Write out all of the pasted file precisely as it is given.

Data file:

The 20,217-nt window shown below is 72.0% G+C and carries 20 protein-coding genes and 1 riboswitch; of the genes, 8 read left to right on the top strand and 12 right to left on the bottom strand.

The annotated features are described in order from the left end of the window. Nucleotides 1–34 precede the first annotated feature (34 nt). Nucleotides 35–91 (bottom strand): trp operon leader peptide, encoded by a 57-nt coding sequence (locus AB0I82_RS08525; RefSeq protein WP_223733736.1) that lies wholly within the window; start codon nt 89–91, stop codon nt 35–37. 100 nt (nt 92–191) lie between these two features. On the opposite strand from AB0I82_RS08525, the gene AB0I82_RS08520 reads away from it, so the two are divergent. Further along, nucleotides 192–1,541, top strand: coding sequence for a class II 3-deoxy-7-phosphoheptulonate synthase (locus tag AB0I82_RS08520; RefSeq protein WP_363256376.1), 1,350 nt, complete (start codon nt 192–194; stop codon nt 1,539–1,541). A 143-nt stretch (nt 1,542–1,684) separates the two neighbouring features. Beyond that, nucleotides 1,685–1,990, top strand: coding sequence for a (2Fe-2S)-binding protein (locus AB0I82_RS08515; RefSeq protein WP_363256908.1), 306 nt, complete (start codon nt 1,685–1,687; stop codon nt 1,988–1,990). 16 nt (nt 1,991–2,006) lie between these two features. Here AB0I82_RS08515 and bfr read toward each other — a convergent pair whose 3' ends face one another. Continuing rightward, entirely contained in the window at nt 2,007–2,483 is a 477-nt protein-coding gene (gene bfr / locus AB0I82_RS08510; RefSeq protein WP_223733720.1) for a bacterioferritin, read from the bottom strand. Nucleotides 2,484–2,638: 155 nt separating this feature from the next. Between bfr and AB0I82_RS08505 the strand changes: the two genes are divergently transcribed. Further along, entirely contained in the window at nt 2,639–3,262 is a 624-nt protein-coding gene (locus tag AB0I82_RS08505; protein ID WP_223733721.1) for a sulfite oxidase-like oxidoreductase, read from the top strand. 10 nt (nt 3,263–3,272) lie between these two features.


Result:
The 20,217-nt window shown below is 72.0% G+C and carries 20 protein-coding genes and 1 riboswitch; of the genes, 8 read left to right on the top strand and 12 right to left on the bottom strand.

The annotated features are described in order from the left end of the window. Nucleotides 1–34 precede the first annotated feature (34 nt). Nucleotides 35–91 (bottom strand): trp operon leader peptide, encoded by a 57-nt coding sequence (locus AB0I82_RS08525; RefSeq protein WP_223733736.1) that lies wholly within the window; start codon nt 89–91, stop codon nt 35–37. 100 nt (nt 92–191) lie between these two features. On the opposite strand from AB0I82_RS08525, the gene AB0I82_RS08520 reads away from it, so the two are divergent. Further along, nucleotides 192–1,541, top strand: coding sequence for a class II 3-deoxy-7-phosphoheptulonate synthase (locus tag AB0I82_RS08520; RefSeq protein WP_363256376.1), 1,350 nt, complete (start codon nt 192–194; stop codon nt 1,539–1,541). A 143-nt stretch (nt 1,542–1,684) separates the two neighbouring features. Beyond that, nucleotides 1,685–1,990, top strand: coding sequence for a (2Fe-2S)-binding protein (locus AB0I82_RS08515; RefSeq protein WP_363256908.1), 306 nt, complete (start codon nt 1,685–1,687; stop codon nt 1,988–1,990). 16 nt (nt 1,991–2,006) lie between these two features. Here AB0I82_RS08515 and bfr read toward each other — a convergent pair whose 3' ends face one another. Continuing rightward, entirely contained in the window at nt 2,007–2,483 is a 477-nt protein-coding gene (gene bfr / locus AB0I82_RS08510; RefSeq protein WP_223733720.1) for a bacterioferritin, read from the bottom strand. Nucleotides 2,484–2,638: 155 nt separating this feature from the next. Between bfr and AB0I82_RS08505 the strand changes: the two genes are divergently transcribed. Further along, entirely contained in the window at nt 2,639–3,262 is a 624-nt protein-coding gene (locus tag AB0I82_RS08505; protein ID WP_223733721.1) for a sulfite oxidase-like oxidoreductase, read from the top strand. 10 nt (nt 3,263–3,272) lie between these two features.